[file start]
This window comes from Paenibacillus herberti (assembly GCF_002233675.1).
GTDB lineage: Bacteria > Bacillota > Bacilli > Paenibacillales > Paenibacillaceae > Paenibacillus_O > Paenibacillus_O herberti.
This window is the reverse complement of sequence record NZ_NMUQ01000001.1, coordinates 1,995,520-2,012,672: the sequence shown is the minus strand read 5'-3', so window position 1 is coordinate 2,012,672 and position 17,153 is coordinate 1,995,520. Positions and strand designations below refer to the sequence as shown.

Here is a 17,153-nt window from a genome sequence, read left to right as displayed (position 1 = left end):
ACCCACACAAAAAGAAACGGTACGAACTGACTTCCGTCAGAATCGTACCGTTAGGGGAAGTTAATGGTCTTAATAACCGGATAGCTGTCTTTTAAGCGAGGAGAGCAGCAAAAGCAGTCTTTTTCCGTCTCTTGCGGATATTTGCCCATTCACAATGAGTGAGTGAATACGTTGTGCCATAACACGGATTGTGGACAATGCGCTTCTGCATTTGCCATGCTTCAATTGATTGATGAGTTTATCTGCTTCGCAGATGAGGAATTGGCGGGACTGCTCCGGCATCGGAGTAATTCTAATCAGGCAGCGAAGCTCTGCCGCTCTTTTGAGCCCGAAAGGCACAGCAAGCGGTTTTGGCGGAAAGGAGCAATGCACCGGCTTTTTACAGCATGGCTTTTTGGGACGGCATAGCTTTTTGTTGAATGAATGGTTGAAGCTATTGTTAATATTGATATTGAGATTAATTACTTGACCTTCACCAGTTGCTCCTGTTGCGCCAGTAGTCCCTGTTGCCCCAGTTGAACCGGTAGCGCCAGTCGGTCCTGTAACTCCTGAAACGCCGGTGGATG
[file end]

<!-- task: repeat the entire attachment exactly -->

This window comes from Paenibacillus herberti (assembly GCF_002233675.1).
GTDB lineage: Bacteria > Bacillota > Bacilli > Paenibacillales > Paenibacillaceae > Paenibacillus_O > Paenibacillus_O herberti.
This window is the reverse complement of sequence record NZ_NMUQ01000001.1, coordinates 1,995,520-2,012,672: the sequence shown is the minus strand read 5'-3', so window position 1 is coordinate 2,012,672 and position 17,153 is coordinate 1,995,520. Positions and strand designations below refer to the sequence as shown.

Here is a 17,153-nt window from a genome sequence, read left to right as displayed (position 1 = left end):
ACCCACACAAAAAGAAACGGTACGAACTGACTTCCGTCAGAATCGTACCGTTAGGGGAAGTTAATGGTCTTAATAACCGGATAGCTGTCTTTTAAGCGAGGAGAGCAGCAAAAGCAGTCTTTTTCCGTCTCTTGCGGATATTTGCCCATTCACAATGAGTGAGTGAATACGTTGTGCCATAACACGGATTGTGGACAATGCGCTTCTGCATTTGCCATGCTTCAATTGATTGATGAGTTTATCTGCTTCGCAGATGAGGAATTGGCGGGACTGCTCCGGCATCGGAGTAATTCTAATCAGGCAGCGAAGCTCTGCCGCTCTTTTGAGCCCGAAAGGCACAGCAAGCGGTTTTGGCGGAAAGGAGCAATGCACCGGCTTTTTACAGCATGGCTTTTTGGGACGGCATAGCTTTTTGTTGAATGAATGGTTGAAGCTATTGTTAATATTGATATTGAGATTAATTACTTGACCTTCACCAGTTGCTCCTGTTGCGCCAGTAGTCCCTGTTGCCCCAGTTGAACCGGTAGCGCCAGTCGGTCCTGTAACTCCTGAAACGCCGGTGGATG